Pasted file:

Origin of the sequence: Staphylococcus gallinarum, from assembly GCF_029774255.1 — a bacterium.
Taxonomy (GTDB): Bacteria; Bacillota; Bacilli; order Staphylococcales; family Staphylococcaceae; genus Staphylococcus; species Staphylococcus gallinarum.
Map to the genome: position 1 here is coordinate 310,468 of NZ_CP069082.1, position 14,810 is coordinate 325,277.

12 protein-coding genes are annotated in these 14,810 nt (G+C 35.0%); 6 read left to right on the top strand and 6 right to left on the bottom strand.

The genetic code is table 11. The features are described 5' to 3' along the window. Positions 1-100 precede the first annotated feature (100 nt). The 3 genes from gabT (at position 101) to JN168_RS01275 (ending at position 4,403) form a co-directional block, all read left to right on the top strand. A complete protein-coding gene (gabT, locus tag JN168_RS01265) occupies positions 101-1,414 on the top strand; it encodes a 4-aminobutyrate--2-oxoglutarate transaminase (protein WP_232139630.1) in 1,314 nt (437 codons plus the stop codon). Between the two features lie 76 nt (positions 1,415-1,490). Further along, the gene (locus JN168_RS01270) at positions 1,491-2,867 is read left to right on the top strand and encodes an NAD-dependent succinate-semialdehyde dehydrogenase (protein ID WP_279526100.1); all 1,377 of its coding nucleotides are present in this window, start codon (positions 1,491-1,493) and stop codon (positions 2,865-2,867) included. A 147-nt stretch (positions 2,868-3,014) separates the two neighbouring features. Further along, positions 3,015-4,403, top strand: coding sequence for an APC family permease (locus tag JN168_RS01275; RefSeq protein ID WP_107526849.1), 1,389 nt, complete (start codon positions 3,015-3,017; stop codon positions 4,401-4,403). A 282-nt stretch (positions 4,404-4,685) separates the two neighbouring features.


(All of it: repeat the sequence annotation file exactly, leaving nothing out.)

Origin of the sequence: Staphylococcus gallinarum, from assembly GCF_029774255.1 — a bacterium.
Taxonomy (GTDB): Bacteria; Bacillota; Bacilli; order Staphylococcales; family Staphylococcaceae; genus Staphylococcus; species Staphylococcus gallinarum.
Map to the genome: position 1 here is coordinate 310,468 of NZ_CP069082.1, position 14,810 is coordinate 325,277.

12 protein-coding genes are annotated in these 14,810 nt (G+C 35.0%); 6 read left to right on the top strand and 6 right to left on the bottom strand.

The genetic code is table 11. The features are described 5' to 3' along the window. Positions 1-100 precede the first annotated feature (100 nt). The 3 genes from gabT (at position 101) to JN168_RS01275 (ending at position 4,403) form a co-directional block, all read left to right on the top strand. A complete protein-coding gene (gabT, locus tag JN168_RS01265) occupies positions 101-1,414 on the top strand; it encodes a 4-aminobutyrate--2-oxoglutarate transaminase (protein WP_232139630.1) in 1,314 nt (437 codons plus the stop codon). Between the two features lie 76 nt (positions 1,415-1,490). Further along, the gene (locus JN168_RS01270) at positions 1,491-2,867 is read left to right on the top strand and encodes an NAD-dependent succinate-semialdehyde dehydrogenase (protein ID WP_279526100.1); all 1,377 of its coding nucleotides are present in this window, start codon (positions 1,491-1,493) and stop codon (positions 2,865-2,867) included. A 147-nt stretch (positions 2,868-3,014) separates the two neighbouring features. Further along, positions 3,015-4,403, top strand: coding sequence for an APC family permease (locus tag JN168_RS01275; RefSeq protein ID WP_107526849.1), 1,389 nt, complete (start codon positions 3,015-3,017; stop codon positions 4,401-4,403). A 282-nt stretch (positions 4,404-4,685) separates the two neighbouring features.